5 Min Read | Updated: November 30, 2023

Originally Published: February 14, 2020

Is a Secured or Unsecured Personal Loan Right for You?

There are two different types of personal loans – secured and unsecured. Learn which one is best for you and how they impact your credit score.

Unsecured Personal Loan

This article contains general information and is not intended to provide information that is specific to American Express products and services. Similar products and services offered by different companies will have different features and you should always read about product details before acquiring any financial product.


Personal loans are growing faster than any other type of debt in America.

Choosing between a secured or unsecured personal loan largely depends on your credit score and available assets.

Interest rates, borrowing caps, terms, and approvals vary by type of loan.

More people are taking out personal loans lately – whether to consolidate debt, make a large purchase, or pay for some other important transaction. The rise may be due, in part, to increased access to personal loans via online lending. The U.S. Federal Reserve puts it this way: “Although traditional lenders continue to play an important role in providing personal loans to consumers, FinTech lenders gained a notable market share [in the past decade].”1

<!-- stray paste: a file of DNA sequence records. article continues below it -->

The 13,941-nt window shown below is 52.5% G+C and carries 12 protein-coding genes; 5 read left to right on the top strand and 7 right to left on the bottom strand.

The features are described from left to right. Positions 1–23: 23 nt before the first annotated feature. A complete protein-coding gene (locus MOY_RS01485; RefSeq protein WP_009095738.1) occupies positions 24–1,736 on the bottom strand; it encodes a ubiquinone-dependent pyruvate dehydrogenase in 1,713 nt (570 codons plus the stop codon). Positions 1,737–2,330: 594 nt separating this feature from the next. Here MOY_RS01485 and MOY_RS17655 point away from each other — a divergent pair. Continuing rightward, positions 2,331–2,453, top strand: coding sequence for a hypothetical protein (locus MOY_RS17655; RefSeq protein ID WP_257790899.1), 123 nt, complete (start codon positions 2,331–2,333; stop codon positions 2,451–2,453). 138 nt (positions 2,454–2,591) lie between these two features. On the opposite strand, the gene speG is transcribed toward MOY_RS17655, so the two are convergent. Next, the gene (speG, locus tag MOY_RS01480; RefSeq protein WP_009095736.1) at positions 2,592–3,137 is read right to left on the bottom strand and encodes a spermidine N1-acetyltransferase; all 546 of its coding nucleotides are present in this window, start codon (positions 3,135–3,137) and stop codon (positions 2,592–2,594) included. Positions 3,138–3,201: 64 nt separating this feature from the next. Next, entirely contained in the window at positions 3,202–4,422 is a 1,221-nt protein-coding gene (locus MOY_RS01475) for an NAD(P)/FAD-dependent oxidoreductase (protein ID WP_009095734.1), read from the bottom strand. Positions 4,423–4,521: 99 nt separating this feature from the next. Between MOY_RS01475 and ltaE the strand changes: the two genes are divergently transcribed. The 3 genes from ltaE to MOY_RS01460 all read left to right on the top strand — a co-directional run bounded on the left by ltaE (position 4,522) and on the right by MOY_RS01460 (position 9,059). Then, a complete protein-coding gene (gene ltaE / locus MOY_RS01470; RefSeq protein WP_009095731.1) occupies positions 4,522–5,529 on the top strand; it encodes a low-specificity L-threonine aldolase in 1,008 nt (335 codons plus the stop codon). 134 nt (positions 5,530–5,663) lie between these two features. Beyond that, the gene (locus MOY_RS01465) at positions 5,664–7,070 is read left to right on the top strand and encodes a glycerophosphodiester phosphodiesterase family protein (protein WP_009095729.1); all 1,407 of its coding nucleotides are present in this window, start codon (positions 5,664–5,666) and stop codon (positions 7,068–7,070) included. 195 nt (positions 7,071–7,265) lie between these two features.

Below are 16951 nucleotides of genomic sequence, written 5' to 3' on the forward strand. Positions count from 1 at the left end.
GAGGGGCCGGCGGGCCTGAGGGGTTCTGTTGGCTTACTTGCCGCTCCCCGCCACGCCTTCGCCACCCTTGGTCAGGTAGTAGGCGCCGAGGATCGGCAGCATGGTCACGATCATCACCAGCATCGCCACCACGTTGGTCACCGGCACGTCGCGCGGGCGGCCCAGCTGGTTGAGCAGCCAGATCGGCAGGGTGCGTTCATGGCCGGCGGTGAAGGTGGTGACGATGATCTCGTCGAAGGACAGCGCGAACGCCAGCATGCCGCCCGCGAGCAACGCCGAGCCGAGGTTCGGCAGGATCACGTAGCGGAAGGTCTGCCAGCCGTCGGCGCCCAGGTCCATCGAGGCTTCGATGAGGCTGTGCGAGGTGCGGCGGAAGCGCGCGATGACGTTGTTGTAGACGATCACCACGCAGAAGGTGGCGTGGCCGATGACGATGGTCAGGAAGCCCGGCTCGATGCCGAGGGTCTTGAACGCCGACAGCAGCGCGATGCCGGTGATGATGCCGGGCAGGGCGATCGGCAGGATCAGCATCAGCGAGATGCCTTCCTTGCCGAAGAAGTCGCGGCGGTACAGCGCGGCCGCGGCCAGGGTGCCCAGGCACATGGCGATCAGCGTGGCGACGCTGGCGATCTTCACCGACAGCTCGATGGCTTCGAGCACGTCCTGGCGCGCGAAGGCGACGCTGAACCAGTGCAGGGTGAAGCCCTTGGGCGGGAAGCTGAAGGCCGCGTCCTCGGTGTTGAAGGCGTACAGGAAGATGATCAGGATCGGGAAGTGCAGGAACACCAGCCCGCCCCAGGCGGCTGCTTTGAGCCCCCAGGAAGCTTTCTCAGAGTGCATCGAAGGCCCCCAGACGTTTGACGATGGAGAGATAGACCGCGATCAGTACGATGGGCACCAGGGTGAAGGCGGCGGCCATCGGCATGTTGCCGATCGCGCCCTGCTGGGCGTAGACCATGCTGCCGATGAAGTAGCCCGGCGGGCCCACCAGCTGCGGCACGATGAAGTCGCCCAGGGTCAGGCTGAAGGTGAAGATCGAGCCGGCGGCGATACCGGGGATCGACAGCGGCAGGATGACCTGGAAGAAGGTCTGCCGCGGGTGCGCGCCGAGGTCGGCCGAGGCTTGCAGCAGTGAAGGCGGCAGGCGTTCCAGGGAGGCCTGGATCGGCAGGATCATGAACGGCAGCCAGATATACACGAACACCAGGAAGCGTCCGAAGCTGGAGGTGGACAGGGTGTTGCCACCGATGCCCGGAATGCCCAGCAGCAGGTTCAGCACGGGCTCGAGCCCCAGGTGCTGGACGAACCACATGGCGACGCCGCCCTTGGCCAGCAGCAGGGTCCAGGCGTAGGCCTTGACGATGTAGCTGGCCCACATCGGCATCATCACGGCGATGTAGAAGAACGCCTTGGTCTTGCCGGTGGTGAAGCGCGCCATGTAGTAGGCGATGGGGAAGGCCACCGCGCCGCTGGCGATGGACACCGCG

Although current loan-application processes are streamlined, there’s still homework to do before applying for a personal loan. What can you do to improve your chance of qualifying? How can you get the most favorable terms? One thing that can make a big difference is whether you choose a secured personal loan or an unsecured personal loan.

Types of Personal Loans: Secured and Unsecured

Personal loans are all-purpose loans from banks, credit unions, and fintechs that you pay back in regular monthly installments. They are usually categorized separately from more specific loan types, such as mortgages or student loans. 


Personal loans represent the fastest-growing debt category in the U.S., according to the Experian credit reporting agency. Overall, U.S. personal loan balances grew 19% year-over-year in the third quarter of 2022 to $519.5 billion. Experian’s research also shows more people taking out personal loans in recent years. In fact, there was a 20.5% jump in the number of people with at least one personal loan between 2021 and 2022.2


Personal loans come in two different types:


  • Secured. A secured personal loan requires you to commit assets like your home or savings as collateral against non-payment. If you end up unable to make your loan payments, your assets could be seized and resold by the lender to recoup its funds.
  • Unsecured. An unsecured personal loan relies on your credit history to mitigate the lender’s risk. If you can’t pay, a lender’s recourse would be to send a collection agency for the funds or to sue you, both of which could also damage your credit rating.

Most personal loans are unsecured. Borrowers’ choices between the two often hinge on their credit score and available assets. For someone with a poor credit score, putting up collateral might help them qualify for a loan they otherwise would not get. But you can only qualify for a secured loan if you have sufficient assets. Besides your home or savings, including investments and certificates of deposit (CDs), those assets could include your car or future paychecks – not to be confused with payday loans.3,4